Finding and Avoiding Triggers of IBS

Pain is an incredible motivator because it makes you want to do whatever you can to avoid experiencing it. I would venture to say that all the symptoms of IBS, including pain, but also the bloating, diarrhea or constipation, excessive gas, nausea, and fatigue, provide anyone who experiences IBS with a strong desire to want to feel better and to do all we can to improve our health.

Whether we start with diet, medications, or complementary approaches like acupuncture or reducing stress, we all have to figure out what our unique triggers are so we can avoid them. Common triggers for IBS symptoms include certain foods or beverages, emotional stress, and hormonal fluctuations. IBS may also be triggered by medications used to treat other conditions.

Food triggers

When I was first diagnosed with IBS 20 years ago, my doctor at the time mentioned I should avoid dairy for a couple weeks and see if my symptoms improved. They did improve, so I knew dairy was a trigger for me. However, at that time, I wasn’t committed to giving up dairy completely. I was able to manage pretty well with lactose-free dairy products, or taking a lactase supplement when I ate dairy, which gives your body the enzyme (lactase) that breaks down dairy in the digestion process.

Over the years, though, my sensitivity got more pronounced, and using the lactose-free dairy products (or adding the lactase supplements) wasn’t enough. In addition to IBS, I had an injury in my hip joint that caused me significant pain. After doing an elimination diet, in which I removed corn, wheat, dairy, sugar, alcohol, and soy, I slowly added those back in to find out which my body reacted to. Gluten and dairy turned out to be major triggers for me, increasing my IBS symptoms and also significantly increasing the pain in my hip, which affected my ability to walk. The pain (and my desire to walk) were sufficient motivators for me to completely remove dairy and gluten from my diet.

I’ve also found that my IBS is better when I avoid sugar, but I don’t do that all the time. Many people with IBS find their bodies feel better when they follow a low FODMAP diet. It’s important for each individual to learn what works best for him or her, as there’s no one-size-fits-all solution.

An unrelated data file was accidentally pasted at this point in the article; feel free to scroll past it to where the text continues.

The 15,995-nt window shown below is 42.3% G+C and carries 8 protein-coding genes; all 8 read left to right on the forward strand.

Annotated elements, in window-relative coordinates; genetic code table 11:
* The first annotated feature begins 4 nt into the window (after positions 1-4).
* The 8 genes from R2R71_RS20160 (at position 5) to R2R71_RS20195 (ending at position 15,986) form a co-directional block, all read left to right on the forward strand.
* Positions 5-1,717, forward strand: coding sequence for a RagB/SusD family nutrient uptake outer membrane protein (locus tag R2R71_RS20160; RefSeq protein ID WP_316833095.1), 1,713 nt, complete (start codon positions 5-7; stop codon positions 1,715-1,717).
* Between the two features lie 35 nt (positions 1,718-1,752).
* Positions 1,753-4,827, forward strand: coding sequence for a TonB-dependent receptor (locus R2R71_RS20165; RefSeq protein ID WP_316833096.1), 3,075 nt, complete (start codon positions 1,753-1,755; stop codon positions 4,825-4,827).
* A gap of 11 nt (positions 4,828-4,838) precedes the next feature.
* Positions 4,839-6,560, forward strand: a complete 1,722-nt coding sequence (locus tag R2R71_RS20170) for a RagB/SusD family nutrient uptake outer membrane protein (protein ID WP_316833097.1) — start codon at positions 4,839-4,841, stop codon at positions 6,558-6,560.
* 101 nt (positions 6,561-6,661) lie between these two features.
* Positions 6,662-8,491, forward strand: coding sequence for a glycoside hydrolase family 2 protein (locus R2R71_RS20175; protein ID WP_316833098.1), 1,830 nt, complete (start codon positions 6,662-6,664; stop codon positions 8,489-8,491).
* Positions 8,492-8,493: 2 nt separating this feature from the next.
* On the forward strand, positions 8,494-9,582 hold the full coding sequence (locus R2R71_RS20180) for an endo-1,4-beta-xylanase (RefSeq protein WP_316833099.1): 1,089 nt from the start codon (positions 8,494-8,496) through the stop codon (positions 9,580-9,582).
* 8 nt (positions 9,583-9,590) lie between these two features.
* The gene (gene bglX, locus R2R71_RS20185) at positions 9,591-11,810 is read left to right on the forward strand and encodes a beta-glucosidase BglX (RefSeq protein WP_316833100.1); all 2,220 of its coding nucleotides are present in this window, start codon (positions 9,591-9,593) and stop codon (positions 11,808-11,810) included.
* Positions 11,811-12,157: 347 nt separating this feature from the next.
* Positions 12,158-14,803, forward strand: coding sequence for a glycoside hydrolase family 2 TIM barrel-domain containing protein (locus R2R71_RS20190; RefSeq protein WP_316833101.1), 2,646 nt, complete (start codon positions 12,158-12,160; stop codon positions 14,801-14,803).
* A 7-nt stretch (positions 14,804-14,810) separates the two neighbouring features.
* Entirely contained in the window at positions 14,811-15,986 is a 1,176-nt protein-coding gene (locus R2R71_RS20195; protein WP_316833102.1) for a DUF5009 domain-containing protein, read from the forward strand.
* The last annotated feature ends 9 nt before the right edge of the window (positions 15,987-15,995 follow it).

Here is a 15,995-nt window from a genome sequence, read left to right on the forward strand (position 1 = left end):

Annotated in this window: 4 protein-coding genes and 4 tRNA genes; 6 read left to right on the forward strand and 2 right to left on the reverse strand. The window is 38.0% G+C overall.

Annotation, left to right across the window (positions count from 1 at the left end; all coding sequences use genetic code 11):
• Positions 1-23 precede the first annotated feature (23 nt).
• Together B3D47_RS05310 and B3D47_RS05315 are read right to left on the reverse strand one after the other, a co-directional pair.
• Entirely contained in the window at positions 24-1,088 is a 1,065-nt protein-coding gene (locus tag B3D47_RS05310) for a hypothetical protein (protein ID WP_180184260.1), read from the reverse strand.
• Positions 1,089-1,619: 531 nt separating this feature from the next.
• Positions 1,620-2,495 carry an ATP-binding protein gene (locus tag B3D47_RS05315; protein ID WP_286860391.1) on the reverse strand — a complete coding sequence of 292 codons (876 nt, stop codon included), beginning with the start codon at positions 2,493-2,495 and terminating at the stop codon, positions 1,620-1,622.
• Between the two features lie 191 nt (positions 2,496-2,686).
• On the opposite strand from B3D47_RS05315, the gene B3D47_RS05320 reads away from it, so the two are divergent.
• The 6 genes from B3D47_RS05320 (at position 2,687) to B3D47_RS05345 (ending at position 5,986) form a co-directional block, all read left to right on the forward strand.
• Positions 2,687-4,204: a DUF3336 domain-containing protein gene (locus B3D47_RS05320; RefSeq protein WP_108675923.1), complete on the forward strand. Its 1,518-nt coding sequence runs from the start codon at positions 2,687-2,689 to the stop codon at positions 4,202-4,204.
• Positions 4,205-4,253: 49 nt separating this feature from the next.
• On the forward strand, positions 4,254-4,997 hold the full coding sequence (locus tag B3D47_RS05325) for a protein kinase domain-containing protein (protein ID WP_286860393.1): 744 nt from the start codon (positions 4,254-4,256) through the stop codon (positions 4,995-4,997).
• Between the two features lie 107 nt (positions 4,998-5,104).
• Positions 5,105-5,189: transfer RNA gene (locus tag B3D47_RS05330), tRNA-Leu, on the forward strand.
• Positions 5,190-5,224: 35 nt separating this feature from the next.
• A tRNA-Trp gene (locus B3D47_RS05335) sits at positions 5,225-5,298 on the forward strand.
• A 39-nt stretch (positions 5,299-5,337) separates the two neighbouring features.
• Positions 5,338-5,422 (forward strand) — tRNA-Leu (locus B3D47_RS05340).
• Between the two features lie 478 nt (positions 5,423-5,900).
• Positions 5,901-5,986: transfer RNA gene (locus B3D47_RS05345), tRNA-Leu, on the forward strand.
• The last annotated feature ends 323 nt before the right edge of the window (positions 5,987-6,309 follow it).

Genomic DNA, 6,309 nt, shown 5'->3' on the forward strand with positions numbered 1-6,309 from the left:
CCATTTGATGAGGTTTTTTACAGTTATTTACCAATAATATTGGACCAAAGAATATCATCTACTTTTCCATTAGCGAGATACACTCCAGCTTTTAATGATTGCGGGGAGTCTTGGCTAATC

Stress triggers

Many of us know stress can trigger our IBS, but stress can’t always be avoided. I like to think of stress in two parts: external sources of stress and internal sources of stress. External sources of stress include work, relationships, and our responsibilities. The internal sources of stress have to do with the way we talk to ourselves. While we can control some of the external sources, like finding a job that is less stressful or taking steps to remove people from your life that are abusive or constantly disrespectful, there are some external sources of stress that are out of our control. We have more control over our internal voice, once we become aware of it, and can learn ways to treat ourselves more kindly and reduce the stress we cause ourselves.

I’m a recovering perfectionist, and my inner voice can be incredibly cruel and punishing. Before I became aware of it, I believed everything my mind said. Now I know it’s not all true, and although the critical inner voice is still in there, I can consciously choose more loving and supportive thoughts that greatly reduce my stress.

Hormonal triggers

Hormonal fluctuations in women, during menstruation, pregnancy, or menopause, can be another trigger for IBS. There’s not much about hormonal fluctuations that are in our control. I’ve found by supporting my health in other ways, like through a healthy diet, regular exercise, and keeping stress levels manageable, the hormonal fluctuations cause less disruption.

Finding your triggers

Figuring out what triggers your IBS symptoms takes time and some detective work. It can be helpful to keep a journal, noting when you have IBS flares, what symptoms you experience and their severity, what you’ve eaten for the last 24 hours, any medications you’re taking, and what your stress level is. Taking responsibility to avoid the triggers you can gives a sense of control and can help you feel more empowered in managing your health.

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This article represents the opinions, thoughts, and experiences of the author; none of this content has been paid for by any advertiser. The team does not recommend or endorse any products or treatments discussed herein. Learn more about how we maintain editorial integrity here.

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